What We Dig Checks Out Southern Accent

Tonight I'm off to shoot another episode of What We Dig, but before I get to try another type of cuisine, I wanted to share with you the last episode that I got to co-host, at the new location of Southern Accent

My sister has lived in the Annex area for years, so Southern Accent came to be one of our favourite go-to restaurants in the area. I was always a sucker for their fried calamari, brisket with grits and collards, and, of course, their famous bourbon sours, so it was really fantastic to get to visit their new location on College Street, and try a few dishes that were previously unfamiliar to me. 

I had such an amazing time filming this episode with the lovely Debbie Dear, and was completely blown away by the unbelievable southern hospitality that all of the staff welcomed us with. Big shoutout to Wendy from Southern Accent who went above and beyond to make our experience special. Wendy was a very familiar face from their previous location, and it was so nice to see her taking on that same role of "the host with the most" in their new home.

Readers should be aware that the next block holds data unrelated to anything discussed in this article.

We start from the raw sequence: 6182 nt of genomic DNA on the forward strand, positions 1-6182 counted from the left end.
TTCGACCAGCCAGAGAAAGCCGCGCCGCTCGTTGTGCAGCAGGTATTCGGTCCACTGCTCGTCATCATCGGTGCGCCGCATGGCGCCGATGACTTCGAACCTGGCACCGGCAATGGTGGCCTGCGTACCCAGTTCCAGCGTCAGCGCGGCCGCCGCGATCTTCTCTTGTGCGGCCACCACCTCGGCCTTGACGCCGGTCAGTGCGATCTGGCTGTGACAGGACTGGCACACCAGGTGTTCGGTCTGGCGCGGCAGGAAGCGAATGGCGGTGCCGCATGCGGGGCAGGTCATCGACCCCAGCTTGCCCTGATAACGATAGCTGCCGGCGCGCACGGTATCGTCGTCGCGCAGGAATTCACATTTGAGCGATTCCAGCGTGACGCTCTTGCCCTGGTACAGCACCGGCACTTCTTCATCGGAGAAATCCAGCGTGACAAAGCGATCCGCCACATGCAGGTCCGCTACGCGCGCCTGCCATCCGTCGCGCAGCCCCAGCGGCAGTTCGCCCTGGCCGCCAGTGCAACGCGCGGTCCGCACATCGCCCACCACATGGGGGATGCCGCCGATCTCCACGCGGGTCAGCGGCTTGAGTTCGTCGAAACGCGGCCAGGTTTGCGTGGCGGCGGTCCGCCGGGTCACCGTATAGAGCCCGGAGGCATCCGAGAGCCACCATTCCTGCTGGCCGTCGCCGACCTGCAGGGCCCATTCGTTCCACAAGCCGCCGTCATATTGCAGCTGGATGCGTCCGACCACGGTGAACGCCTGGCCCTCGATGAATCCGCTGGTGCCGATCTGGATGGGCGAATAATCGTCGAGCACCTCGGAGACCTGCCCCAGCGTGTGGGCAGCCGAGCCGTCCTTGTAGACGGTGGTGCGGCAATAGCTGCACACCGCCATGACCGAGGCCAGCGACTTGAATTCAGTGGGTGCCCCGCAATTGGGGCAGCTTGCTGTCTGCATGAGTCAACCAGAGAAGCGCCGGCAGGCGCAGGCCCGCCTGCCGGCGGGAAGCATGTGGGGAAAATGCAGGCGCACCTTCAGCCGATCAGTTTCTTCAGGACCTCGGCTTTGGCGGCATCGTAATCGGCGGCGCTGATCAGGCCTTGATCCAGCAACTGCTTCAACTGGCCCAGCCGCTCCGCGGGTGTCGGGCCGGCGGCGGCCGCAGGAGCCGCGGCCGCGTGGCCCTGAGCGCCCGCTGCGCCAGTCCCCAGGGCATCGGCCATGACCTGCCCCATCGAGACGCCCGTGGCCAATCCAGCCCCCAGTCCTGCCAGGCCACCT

Have you ever eaten at Southern Accent before? What's your favourite dish? Tell me about it in the comments, or tweet me: @thisgingerrose

Listening To:
Passionfruit - Drake

Thursday, March 9, 2017

Recreating Israeli-Style Falafel & Hummus At Home

If you've ever traveled to Israel, you'll know just how drastically different our falafel and hummus is here in Toronto. It would be an understatement to say that Toronto falafel and hummus are "just not as good," because, my lord, it's like an entirely different animal! I often say that Israel ruined me for falafel and hummus, because now I don't want to eat it anywhere else. We're lucky being in such a multicultural "food" city to have a few good options here and there (hello, Dr. Laffa, Famous Laffa, and Fat Pasha!), but it's not always easy to get to Bathurst and Lawrence for fresh laffa bread and creamy hummus, and as much as I love Fat Pasha, it can be a little hard on the budget at times. 

Two weeks ago, after a week of daydreaming about perfect fresh falafel balls and creamy hummus, I got inspired to finally try my hand at making my own falafel and hummus at home. I did a little bit of research online and found a recipe for falafel that sounded great, as well as a recipe for hummus that appeared to be just as creamy as the dips I devoured all over Israel. Being a last-minute decision to make both dishes, I unfortunately didn't start out with dried chickpeas, and had to settle for canned, and hoped to the Israeli falafel Gods that it would all work out.